owners. The fact that Freeman's Woods has featured as an 'attraction' on the Virtual-Lancaster virtual tour since the website was founded in 1999 was also raised by this correspondent as evidence of the amenity value of the woodland to local residents and visitors.

The presence of asbestos in the construction rubble from the old Williamson factory recently unearthed was mentioned, with the strong recommendation that the council take steps to ensure it is covered again at the earliest opportunity and the trees retained and encouraged to maintain stability of the old landfill under the site.

Bulldozed landfill and trees
Photo: March 2012
Mr Mackworth-Praed then went on to argue that although the land may have had some amenity value in December 2011, when the TPO was set in place, it had since been fenced off, and consequently no longer had such value. In addition, he believed that the fence now obscured the view of any trees that might be there, further reducing their amenity value.  Cllr Barry noted that the fence does not entirely surround the site, and it is, in fact, all publicly accessible.

After lengthy deliberations in private the Committee voted unanimously to confirm the TPO on the site with two conditions:

1. the boundary of the TPO be amended to exclude an area of hard-standing
2. Areas within the boundary that are currently grass meadow without trees may be mown without the need for an application to carry out tree works.

A carpet of waste dumped outside
the site fence
Photo: March 2012
The committee's verdict clearly met with approval from the members of the public who had waited over an hour in the corridor to hear it. Local residents have been dismayed by the erection of high steel fencing along stretches of a local beauty spot, the recent destruction of trees and upheaval of the site and the appalling mess as historic landfill waste has been unearthed, scattered and dumped through the surrounding area.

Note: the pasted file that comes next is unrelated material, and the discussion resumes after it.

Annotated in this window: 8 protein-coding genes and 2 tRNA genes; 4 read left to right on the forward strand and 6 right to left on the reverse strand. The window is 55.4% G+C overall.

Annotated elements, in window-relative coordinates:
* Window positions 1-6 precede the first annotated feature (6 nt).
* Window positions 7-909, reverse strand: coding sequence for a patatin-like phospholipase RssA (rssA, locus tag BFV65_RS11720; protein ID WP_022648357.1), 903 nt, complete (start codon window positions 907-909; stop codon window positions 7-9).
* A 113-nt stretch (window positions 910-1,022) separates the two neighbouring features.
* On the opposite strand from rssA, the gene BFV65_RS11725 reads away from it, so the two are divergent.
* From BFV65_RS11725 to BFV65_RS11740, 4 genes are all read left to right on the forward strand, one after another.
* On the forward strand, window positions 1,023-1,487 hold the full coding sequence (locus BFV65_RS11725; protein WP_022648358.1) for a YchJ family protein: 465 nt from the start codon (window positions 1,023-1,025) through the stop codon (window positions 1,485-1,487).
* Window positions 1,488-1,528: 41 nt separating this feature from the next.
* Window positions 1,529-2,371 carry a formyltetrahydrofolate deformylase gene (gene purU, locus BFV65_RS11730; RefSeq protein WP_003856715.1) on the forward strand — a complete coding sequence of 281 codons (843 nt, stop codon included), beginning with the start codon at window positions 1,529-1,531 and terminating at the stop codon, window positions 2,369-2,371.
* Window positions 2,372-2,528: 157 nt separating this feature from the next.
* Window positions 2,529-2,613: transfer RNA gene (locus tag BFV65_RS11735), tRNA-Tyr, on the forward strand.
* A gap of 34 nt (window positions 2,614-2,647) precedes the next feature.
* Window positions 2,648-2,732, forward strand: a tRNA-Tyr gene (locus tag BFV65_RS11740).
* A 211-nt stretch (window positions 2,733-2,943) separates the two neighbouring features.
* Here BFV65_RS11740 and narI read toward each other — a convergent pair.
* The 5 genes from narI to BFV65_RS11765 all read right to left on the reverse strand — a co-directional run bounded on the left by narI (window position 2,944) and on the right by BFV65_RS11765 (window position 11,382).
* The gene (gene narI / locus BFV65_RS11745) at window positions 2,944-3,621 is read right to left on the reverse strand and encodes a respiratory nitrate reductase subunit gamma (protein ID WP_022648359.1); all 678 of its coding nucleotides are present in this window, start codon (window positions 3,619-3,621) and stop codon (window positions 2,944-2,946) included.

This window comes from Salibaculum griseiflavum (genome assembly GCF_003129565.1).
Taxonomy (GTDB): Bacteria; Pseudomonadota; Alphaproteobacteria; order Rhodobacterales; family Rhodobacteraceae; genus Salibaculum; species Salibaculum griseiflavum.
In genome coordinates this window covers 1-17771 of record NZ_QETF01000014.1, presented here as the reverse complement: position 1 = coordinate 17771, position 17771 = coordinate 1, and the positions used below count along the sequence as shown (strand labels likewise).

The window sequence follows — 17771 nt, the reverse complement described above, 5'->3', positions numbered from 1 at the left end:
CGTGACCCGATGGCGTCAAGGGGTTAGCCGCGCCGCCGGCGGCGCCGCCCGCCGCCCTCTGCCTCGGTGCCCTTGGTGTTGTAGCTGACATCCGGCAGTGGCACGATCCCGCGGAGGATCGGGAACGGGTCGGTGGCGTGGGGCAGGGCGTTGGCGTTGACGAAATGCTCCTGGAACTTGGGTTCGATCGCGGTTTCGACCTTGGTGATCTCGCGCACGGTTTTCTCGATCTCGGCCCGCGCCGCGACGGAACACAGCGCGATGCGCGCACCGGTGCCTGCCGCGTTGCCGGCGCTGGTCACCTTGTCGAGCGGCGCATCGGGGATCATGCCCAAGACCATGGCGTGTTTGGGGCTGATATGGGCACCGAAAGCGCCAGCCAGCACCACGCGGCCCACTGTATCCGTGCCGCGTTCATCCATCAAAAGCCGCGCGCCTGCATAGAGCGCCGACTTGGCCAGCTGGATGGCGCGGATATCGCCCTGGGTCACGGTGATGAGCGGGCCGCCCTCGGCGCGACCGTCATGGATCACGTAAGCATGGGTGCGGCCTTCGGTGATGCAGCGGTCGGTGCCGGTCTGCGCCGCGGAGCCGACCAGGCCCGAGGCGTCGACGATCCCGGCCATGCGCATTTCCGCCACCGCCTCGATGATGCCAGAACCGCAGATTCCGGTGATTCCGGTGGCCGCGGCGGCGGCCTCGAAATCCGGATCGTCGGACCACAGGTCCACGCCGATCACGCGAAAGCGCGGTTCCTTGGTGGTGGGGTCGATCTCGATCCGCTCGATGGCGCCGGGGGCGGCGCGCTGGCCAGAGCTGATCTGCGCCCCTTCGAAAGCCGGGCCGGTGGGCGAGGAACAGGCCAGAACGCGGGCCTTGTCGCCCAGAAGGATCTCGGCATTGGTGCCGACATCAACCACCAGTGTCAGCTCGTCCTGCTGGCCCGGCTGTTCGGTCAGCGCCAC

This website has published photographs taken in March 2012 depicting clear evidence of extensive tree felling and damage to the site and the surrounding paths. A deliberate breach of a TPO can incur a fine of up to £20,000 if a Magistrates Court convicts.

Workman felling trees on the site
Photo: March 2012
Where, hypothetically speaking, trees have been felled in breach of a TPO in order to undermine that same TPO, perhaps, say, to potentially reduce the value of a site as a public amenity, one could surmise that such a brass-necked attempt to circumvent legal process could be interpreted as an aggravation of such a breach. This would, of course, be entirely a matter for a magistrate to determine.

Depending on the outcome of their current investigation the City Council may now take legal action to enforce the TPO. The matter of the mess around the site, and the safe disposal of the waste material unearthed from it has also to be resolved.  We will keep readers posted and welcome your comments.

• Visit the Save Freemans Woods group on facebook


• See previous stories:
'Catastrophic damage to 'protected' Freeman's Wood - photos'


• 'Coronation Field developer's next target?'

2 comments:

Anonymous said...

excellent account of the afternoon's proceedings. Green councillor Kay, in his write up, also acknowledged a small but verdant demo outside the town hall - which included supporters, and those sympathetic, to the Occupy group.

Anonymous said...

Well done to all and to Maxine Knagg who has answered my queries to the council swiftly and profesionally